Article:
Friday, January 1, 2016

The January Sky

With new year and new month of January upon us, people in the Northern Hemisphere will still be treated to some of the longest nights of the year as, even after the solstice, the Sun won't be moving North very much anytime soon, meaning that changes in the length of t he night, while present, are very hard to notice So, with all of this night, what's there to see?

Cool Constellations
By nightfall in January the fall constellations are all very well-placed for early (emphasis, early!) evening viewing. First up, we will have one last chance to see the Summer Triangle, provided you have a good West horizon. Hurry, though, it will quickly disappear (at least in the West) for good by month's end. Moving onto more mainstream celestial landmarks for this time of year, the Great Square of Pegasus is rapidly sinking in the West and the Big Dipper is starting to climb in the Northeast. Starting at the Great Square, look at the double string of stars coming of third base as they constitute Andromeda. High in the North is ‘W’-shaped Cassiopeia, house-like Cepheus, and a twisted ‘V’ of stars, the mythological hero Perseus. Below Perseus is the bright Capella, alpha Auriga, and below his feet, the cloudy patch that is the Pleiades. In the early evening, the Southwest is a dark void populated by the dim constellations of Capricorn, Aquarius, Pisces, and Cetus, all 4 of which are to soon disappear. If you stay up a little later as in a couple of hours after nightfall (which is no chore this time of year), you'll see all the winter favorite like unmistakable Orion in the South, which also serves as a winter signpost to the stars. From Orion, follow a line from his belt down to blazing blue Sirius, alpha Canis Major. Following that line up will bring one to Aldebaran, alpha Taurus the bull. Imagining a line starting at bright blue Rigel (Orion's left foot) through red Betelgeuse (Orion's right shoulder) will bring you to Castor and Pollux, alpha and beta Gemini. Other winter favorites to look for include Canis Minor, Cancer, and even Leo if you wait into the night a little longer. Early birds? Well, getting up just before the Sun will bring a spring preview in the form of Virgo, Bootes, Corona, Hercules, Corvus, and even Vega just ahead of the rising Sun.

Planetary Perceptions
On the planet front, if you want to see any of our solar system neighbors, you had better be an early bird because 4 of the 5 naked eye planets make their appearances in the predawn morning sky at the start of the month and, by month's end, seeing any planets will require staying up until around midnight as Mercury will drop out of evening visibility by the end of the first week of the new month. Moving into the night, Jupiter and Mars both continue their climbs in the predawn Eastern sky while Venus continues dropping, which is what it began to do in October and then, noticeably in November. By month's end, Venus will be rising just ahead of the Sun in the predawn sky Also of note, the Moon will be making several near passes of these bodies in the early part of the month. As for Saturn, which disappeared into the dusk glow back in mid November, it will be visible low in the predawn Southeastern sky and actually relatively easy to spot by month's end. As for Mercury, it will disappear from the evening sky about a week into January but will reemerge as a morning object just ahead of the Sun by months end very near to blazing Venus.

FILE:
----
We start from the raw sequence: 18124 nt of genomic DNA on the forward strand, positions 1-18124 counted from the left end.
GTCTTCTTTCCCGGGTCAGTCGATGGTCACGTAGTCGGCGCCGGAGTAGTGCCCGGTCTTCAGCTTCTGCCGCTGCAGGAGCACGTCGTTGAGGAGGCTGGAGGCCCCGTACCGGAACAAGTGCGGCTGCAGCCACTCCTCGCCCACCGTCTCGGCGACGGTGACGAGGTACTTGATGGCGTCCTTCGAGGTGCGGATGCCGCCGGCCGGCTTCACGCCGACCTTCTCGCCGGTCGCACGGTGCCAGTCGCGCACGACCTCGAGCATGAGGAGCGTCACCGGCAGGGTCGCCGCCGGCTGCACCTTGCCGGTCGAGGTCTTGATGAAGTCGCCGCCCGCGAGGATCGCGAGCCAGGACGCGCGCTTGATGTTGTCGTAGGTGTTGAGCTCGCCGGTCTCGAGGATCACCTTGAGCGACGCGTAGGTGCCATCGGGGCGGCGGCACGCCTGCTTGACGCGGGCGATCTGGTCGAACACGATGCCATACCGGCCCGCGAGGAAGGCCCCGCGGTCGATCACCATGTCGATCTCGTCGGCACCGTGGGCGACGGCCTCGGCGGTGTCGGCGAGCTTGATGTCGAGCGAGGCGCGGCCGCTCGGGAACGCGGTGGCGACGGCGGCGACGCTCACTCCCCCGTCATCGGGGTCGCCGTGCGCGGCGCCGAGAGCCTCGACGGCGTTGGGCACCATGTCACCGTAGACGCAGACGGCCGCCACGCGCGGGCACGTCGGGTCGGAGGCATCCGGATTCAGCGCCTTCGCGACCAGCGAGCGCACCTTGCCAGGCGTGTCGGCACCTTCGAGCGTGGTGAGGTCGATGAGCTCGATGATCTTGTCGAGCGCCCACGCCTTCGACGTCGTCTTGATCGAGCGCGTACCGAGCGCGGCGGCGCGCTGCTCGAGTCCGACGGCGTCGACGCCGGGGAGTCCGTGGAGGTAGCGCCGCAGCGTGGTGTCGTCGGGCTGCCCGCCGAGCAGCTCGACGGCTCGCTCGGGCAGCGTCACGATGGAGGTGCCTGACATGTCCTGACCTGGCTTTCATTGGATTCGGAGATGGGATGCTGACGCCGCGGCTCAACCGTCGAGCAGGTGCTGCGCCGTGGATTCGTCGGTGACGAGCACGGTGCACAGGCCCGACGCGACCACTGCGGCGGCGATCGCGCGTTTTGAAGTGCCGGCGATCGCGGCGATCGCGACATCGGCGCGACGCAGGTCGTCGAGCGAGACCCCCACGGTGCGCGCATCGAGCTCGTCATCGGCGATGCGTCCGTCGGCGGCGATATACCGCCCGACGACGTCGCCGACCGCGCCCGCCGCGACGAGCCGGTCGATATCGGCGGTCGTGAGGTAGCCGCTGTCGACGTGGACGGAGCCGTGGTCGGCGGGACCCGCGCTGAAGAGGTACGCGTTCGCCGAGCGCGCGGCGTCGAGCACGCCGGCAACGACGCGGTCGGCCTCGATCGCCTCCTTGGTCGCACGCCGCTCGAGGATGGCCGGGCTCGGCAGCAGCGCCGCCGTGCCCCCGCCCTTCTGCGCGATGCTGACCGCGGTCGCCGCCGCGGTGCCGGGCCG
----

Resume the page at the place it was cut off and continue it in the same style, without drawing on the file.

Seeing Double
With the longest nights of the year upon us, this is the time when you can see the same star twice in one night, as is on the set in the evening and on the rise in the morning. Despite this being the first month of winter, the summer stars are still visible in the sky at dusk. The stars of the Summer Triangle make perfect targets because of their brightness. As for what to do, simply go out and observe the stars of the Triangle (Vega is best as it is the brightest and will be first to rise in the morning). That done, either go to bed or stay up and enjoy the night until just before sunrise. At that point, go out and look in the Northeast for your chosen star's return to the sky. How many people can say they saw the same star twice in one night that way?



Tonight's Sky for January 1: Ceres Discovered (1801)
It was on this date in 1801 that the largest asteroid, Ceres, became the first asteroid to be discovered.

At the time, there was a hypothesis known as the Titus-Bode Law (since discredited), which states that distances of planets from their parent star and relative to each other can be determined by mathematical formula. With the 5 classical planets, the pattern seemed to hold true save a gap between Mars and Jupiter. When Uranus was discovered, by pure chance, it fit the pattern, increasing belief in the Titus-Bode Law and causing a renewed interest in finding the missing planet that was hypothesized to be located between Mars and Jupiter.

It was on New Year's Day 1801 that Giuseppe Piazzi discovered this 'planet,' which he named Ceres after the Roman goddess of agriculture. The largest body in the asteroid belt, Ceres contains about a third of the Asteroid Belt's mass and its diameter is about a third that of the Moon.

Initially classified as a planet, Ceres retained that status for about 50 years. The turning point: the discovery of more small bodies in the same region, which eventually caused astronomers to realize that a whole new class of objects, asteroids (meaning 'star-like') existed in this region. In time, Ceres was reclassified as an asteroid and became officially known as 1 Ceres for the fact that it was the first asteroid ever discovered. Come 2006 and the whole Pluto reclassification/definition of 'planet' controversy, Ceres was reclassified also, getting promoted to dwarf planet. To date, Ceres is the only dwarf planet in the inner solar system. 

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